Aikislacker wrote:Hey guys- I'm currently a yonkyu (done other martial arts for a decade) and have a close friend that after over three years is still unranked in judo. Unfortunately our club has been incredibly unorganized for the three years, going through multiple instructors and not being a member of any national organization.
As such, there's been no curriculum. My friend is incredibly frustrated with judo and is near giving up. In the last class we attended, (no joke) a drill was shown to everyone (first day of class for one guy) that consisted of 6 different throws!!!
Instead of a long vent that I just deleted, I'd like to ask how you as an instructor would approach an adult student that needs some sense that they are making progress in judo asap....thanks.
I would echo what tafftaz said and point out that there are a lot of variables in your post and that it appears strange that someone would have not have received any promotion within 3 years as a kyû rank. Obviously, part of the equation is going to be how regular his training was within that period. Did he train weekly or did he show up once every 6 months ? We have a person within our club who has had the same kyû rank for even longer, but that rank is a 1st kyû. That is not impossible or unseen for 1st kyû since some 1st kyû just never make it to shodan and are stuck there forever. In our case the person typically comes every week once, but could also come more. The least excuse, however, is good not to come. Every class, even if repeating something really basic like kesa-gatame or hiza-guruma, the person never knows what it is, and all pointers you gave the past week are just lost and you can start all over. Why does this happen ? Multifactorial. When I was a even a beginning jûdô student I was with my nose in jûdô books regularly, eager to learn new techniques, eager to get better, but some people simply do not want or can't get themselves to put any time into jûdô even if it is just intellectual, beyond that one hour of practical training per week.
You may want to ask Hanon. He's the psychologist here and might have unique insights in that. I am not sure that the kind of things we are talking about here really fall within the realm of things which a jûdô instructor should or can resolve.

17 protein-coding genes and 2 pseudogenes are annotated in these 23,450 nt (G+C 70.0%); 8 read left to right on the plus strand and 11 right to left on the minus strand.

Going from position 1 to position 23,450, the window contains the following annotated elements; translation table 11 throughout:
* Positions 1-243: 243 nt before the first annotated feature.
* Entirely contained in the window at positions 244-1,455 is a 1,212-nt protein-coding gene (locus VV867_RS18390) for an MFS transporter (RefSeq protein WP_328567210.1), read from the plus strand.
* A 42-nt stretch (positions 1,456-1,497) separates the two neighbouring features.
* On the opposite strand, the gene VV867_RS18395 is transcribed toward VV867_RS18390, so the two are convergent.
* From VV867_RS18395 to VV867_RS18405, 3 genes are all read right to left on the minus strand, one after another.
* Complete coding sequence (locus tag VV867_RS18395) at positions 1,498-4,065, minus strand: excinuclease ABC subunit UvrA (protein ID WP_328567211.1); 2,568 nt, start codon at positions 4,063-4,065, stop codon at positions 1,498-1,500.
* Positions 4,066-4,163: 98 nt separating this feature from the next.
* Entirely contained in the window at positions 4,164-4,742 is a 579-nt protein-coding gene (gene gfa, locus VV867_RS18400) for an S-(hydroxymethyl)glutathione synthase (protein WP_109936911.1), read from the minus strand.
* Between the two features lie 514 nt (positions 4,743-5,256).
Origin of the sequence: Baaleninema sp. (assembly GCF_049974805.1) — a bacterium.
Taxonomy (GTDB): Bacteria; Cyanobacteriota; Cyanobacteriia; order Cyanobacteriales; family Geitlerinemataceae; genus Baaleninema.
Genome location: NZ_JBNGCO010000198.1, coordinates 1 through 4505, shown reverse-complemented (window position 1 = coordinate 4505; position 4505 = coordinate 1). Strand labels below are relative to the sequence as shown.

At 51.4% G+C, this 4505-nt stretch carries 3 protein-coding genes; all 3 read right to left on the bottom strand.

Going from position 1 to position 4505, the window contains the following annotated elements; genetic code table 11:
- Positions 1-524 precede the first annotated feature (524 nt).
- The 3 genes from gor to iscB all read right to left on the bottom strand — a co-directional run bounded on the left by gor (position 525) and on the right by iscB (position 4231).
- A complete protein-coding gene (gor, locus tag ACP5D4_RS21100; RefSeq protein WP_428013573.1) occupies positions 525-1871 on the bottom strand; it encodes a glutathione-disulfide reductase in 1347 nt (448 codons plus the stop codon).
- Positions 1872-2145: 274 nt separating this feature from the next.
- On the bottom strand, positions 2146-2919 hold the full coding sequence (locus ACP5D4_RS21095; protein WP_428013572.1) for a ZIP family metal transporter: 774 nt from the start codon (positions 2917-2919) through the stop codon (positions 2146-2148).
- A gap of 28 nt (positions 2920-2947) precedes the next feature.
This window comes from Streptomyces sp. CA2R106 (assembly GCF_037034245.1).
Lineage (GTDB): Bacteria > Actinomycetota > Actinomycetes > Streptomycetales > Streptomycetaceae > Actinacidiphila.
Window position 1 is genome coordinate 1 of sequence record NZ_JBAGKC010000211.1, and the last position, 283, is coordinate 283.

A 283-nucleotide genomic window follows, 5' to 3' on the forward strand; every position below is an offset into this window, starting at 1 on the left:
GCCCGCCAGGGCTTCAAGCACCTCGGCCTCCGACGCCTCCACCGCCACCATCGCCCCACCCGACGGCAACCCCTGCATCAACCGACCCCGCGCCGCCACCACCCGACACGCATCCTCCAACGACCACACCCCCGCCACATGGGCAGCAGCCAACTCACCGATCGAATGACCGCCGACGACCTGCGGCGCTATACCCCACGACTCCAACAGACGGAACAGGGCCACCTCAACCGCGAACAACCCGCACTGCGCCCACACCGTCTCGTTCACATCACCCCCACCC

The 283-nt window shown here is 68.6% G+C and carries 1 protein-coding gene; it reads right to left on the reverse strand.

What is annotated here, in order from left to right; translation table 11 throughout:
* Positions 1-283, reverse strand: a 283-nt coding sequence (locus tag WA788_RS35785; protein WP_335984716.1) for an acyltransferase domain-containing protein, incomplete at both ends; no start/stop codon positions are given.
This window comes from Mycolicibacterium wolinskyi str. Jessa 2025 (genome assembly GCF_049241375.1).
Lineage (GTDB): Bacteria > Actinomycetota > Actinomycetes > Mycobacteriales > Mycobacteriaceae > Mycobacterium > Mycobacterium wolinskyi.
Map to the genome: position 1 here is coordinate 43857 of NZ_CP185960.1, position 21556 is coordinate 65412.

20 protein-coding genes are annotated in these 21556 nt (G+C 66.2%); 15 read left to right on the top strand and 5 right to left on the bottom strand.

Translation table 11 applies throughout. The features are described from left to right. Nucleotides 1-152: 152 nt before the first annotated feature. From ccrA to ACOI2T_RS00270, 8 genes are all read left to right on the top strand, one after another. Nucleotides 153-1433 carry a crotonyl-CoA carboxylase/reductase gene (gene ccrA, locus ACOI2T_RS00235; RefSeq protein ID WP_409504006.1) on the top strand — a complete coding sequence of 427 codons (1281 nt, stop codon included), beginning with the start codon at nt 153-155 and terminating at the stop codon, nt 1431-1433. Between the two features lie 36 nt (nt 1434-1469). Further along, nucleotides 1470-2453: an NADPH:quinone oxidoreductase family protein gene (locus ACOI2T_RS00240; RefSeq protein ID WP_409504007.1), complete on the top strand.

Something else I think of. I remember at university now and then having a student who was hopeless. I am sort of a perfectionist so I have a hard time dropping anyone. The student was flunking every class, but still I did not want to give up the student in my class. I always told students that if they struggled that they were welcome to come see me in my office, as long as they could show that they had actually put time into studying and doing preparatory work. Well, I remember one or two students who for each hour they attended a lecture of mine, I would spend 3 hours with each of them in my office. They did pass my course in the end with minimal marks, but overall you could say that there remain major problems. I care about my students and so I remember when I first experienced something similar to take up the issue with a few very senior professors close to retirement who had also won several national teaching awards. I had anticipated that they would say "yep that's the only way to do it", because of course at the same time I was interested in becoming as good as they were. You know what they all said ? "Don't do it". It's OK to be open and welcoming to students, but 3 hours of private tutoring time on top of each lecture, no. There is a burden on them, and if they cannot make it with average work and attention, then sorry, but they are in the wrong place.
I do think that there are cases where people are hopeless for jûdô. That is to say, I also think that everyone can succeed in jûdô. The two statements seem a contradiction, but they are not. What I mean is that if someone puts and extraordinary disproportionate amount of time into something, he likely will be able to reach a certain level. I do not think that it is your duty to put an extraordinary disproportionate amount of time into someone. I am sure that if this students is such an incredible exception you don't want to lose, that in that case there is sufficient the student can do himself, if necessary, in such an ... "extraordinary disproportionate way" to improve motor skills, and knowledge. For example, there is no excuse unless one is retarded, for a 1st kyû after having been in that rank for 7 years to have no clue what kind of technique hiza-guruma is. Even a 5 year old who for 5 years would daily look into a judo book for 6 months to a picture of hiza-guruma, would at least 'recognized' its broad lines and indentify it when for example compared to harai-goshi. In other words, as much as one might be committed to Kanô's educational principles, there is also a limit as to exactly how much people can expect from you as an instructor.